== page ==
Folk tales—stories as old as speech. They are, along with ballads, fairy tales, and epics, part of the great oral tradition of mankind. They were spoken throughout communities reflecting local beliefs and eventually were adapted around the world. The central themes of narratives are the beauty of goodness and the ugliness of evil. Infusing magic to entertain and instilling a sense of wonder, folk tales are the original audio book. They use cleverness as a weapon to defend good while defeating evil. The great imagery and brutality of folk tales, popular during the Middle Ages, describes life in all its forms and all of us are richer for it.
The giants of folk tale are Perrault and Grimm. From the streets of villages and hamlets, the art of storytelling made its way to the French court of Louis XIV. Charles Perrault, a member of the court and a lawyer, penned the world’s most beloved folk tales, The Sleeping Beauty, Red Riding Hood, Blue Beard, Puss in Boots, Toads and Diamonds, and Cinderella, among others. These children’s stories were the first literature beyond The Horn Book. From there, we thank the Brothers Grimm, lawyers turned linguists, for collecting and publishing German folklore.
Finnish father and son Julius and Kaarle Knohn developed a scientific method of plotting the history and geography of folk tales. The Finnish movement resulted in a world organization for folklore scholars and enthusiasts. From that movement, the Motif-Index of Folk Literature was published, the first and most extensive organization of folk tales in the world.
Source: Anthology of Children’s Literature 4th Edition, 1970, Houghton Mifflin Company.
The Grimms gave us The Wolf and the Seven Little Kids. Before Mother Goat goes to the forest to find food, she warns her Kids of the wolf. The Kids tell her “Don’t worry, Mother, we can take care of ourselves.” The Wolf tries to fool the Kids, but in the end it was the Wolf who was fooled by the Mother Goat.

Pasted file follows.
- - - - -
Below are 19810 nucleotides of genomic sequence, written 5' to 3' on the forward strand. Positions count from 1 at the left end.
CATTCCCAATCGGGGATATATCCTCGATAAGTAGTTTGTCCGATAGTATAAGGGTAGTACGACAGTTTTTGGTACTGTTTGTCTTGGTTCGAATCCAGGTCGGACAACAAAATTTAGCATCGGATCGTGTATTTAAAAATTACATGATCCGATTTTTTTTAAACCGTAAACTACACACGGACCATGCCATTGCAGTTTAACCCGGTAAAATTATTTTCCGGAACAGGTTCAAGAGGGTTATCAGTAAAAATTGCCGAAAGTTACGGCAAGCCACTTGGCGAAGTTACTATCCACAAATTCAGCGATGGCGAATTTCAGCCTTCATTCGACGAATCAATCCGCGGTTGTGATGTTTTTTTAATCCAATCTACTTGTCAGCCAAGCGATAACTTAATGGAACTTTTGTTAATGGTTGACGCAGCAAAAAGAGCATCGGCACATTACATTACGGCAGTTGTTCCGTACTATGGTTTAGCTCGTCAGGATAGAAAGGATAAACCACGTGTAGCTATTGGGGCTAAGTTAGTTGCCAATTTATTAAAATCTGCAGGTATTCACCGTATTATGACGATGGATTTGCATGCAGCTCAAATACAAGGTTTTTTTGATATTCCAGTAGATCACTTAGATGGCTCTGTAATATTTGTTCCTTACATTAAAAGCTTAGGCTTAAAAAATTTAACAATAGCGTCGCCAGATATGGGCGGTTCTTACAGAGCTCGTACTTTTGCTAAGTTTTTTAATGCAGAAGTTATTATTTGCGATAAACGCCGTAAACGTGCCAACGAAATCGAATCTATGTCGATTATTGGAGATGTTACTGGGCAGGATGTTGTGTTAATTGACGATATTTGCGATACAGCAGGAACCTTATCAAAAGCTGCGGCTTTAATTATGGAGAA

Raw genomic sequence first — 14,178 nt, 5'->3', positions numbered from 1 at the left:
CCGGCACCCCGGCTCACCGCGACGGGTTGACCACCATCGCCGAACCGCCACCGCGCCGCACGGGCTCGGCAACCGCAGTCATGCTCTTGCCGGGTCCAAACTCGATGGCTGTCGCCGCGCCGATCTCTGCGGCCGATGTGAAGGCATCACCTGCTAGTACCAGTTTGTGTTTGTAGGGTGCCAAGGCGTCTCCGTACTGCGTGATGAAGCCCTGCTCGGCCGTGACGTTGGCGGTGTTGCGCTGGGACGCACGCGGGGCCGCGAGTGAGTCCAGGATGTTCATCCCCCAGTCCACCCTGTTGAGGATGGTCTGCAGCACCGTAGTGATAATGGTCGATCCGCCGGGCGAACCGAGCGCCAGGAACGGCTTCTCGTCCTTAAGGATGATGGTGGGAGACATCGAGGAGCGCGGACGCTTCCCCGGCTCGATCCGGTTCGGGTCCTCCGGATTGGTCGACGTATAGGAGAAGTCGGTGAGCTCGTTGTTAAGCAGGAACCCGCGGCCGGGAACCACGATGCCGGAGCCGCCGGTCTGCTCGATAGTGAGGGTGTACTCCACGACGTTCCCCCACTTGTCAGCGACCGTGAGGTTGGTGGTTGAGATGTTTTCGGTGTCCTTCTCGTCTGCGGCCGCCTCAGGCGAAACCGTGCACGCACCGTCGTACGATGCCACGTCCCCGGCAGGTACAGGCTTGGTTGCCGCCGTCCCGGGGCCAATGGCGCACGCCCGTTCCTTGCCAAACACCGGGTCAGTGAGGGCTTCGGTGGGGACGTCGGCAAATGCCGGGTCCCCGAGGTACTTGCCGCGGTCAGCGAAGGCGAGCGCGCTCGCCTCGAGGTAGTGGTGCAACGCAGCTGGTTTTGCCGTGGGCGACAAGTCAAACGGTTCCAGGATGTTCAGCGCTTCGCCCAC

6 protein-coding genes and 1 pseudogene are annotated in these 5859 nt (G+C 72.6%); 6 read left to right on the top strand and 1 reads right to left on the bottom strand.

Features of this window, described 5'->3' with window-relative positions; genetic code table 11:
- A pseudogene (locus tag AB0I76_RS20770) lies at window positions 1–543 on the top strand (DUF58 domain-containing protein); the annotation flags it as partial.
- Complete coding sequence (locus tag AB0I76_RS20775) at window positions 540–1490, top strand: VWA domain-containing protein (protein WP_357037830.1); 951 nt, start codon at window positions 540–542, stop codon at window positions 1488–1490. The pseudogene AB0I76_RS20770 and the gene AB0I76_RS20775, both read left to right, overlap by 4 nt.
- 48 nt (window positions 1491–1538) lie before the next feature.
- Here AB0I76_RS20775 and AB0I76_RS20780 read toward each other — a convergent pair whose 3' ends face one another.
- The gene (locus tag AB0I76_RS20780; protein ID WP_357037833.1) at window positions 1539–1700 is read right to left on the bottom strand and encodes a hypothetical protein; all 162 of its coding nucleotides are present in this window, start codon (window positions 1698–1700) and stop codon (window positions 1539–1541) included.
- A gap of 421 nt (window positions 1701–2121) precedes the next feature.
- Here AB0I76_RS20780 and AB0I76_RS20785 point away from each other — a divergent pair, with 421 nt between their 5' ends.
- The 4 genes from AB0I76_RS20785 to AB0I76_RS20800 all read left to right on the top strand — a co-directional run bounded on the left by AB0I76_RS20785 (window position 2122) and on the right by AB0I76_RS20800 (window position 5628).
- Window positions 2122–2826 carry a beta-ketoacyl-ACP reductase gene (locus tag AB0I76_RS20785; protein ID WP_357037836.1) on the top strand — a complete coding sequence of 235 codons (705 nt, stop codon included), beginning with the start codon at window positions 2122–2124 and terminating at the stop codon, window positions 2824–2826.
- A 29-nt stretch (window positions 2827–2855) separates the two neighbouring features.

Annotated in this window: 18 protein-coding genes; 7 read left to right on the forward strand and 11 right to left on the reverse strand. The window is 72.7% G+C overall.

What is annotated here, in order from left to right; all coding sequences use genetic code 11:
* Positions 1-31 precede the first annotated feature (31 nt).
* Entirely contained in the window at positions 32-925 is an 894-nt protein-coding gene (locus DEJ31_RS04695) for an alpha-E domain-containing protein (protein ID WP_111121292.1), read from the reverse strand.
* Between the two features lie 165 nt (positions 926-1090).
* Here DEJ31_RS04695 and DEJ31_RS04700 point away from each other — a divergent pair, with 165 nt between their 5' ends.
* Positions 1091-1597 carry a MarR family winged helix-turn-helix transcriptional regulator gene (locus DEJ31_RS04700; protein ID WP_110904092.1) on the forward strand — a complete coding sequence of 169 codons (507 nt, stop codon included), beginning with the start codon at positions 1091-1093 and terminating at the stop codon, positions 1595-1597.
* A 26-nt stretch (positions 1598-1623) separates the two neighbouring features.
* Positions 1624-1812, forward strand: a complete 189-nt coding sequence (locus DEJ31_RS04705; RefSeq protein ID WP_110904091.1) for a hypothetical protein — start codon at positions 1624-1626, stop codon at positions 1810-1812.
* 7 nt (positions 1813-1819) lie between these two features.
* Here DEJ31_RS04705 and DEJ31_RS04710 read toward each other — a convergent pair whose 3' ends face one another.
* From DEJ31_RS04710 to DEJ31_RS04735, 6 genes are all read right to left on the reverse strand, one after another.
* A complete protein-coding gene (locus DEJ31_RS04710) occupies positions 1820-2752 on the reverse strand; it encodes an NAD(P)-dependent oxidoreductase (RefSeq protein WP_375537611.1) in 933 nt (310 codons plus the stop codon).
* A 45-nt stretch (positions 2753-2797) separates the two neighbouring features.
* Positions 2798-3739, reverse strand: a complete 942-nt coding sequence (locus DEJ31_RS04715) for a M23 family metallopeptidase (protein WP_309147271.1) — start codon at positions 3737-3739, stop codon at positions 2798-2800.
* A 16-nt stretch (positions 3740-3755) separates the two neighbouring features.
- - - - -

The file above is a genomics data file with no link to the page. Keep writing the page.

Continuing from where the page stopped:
Toads and Diamonds is the tale of a widow and her two daughters.
The older was like her; the younger, like her deceased father. One day, while drawing water from a spring, the younger daughter met a fairy disguised as an old woman who gave her a magical gift. The mother send her older daughter to be given the same gift and the fairy gave each daughter her just due.
There is one more folk tale I’ll mention. This one is close to my heart because, like I am, it’s Irish.
The Children of Lir
King Lir had four beloved children. Their wicked step-mother, Aoifa, turned them into swains. Fionnuala, the girl swain proclaimed, “O Wicked Woman, a doom will come upon you heavier than the doom you have put on us today. And if you would win any pity in the hour of your calamity, tell us now how we may know when the doom will end for us.” Thus, the children of Lir told a story terrible and magical, deep and mysterious. To this day, the Irish bless swains, “My blessing with you, white swain, for the sake of Lir’s children.”
I invite you to read these three folk tales and more. Let me know what lessons you find in them so that you and your children can discover again and again its wonder.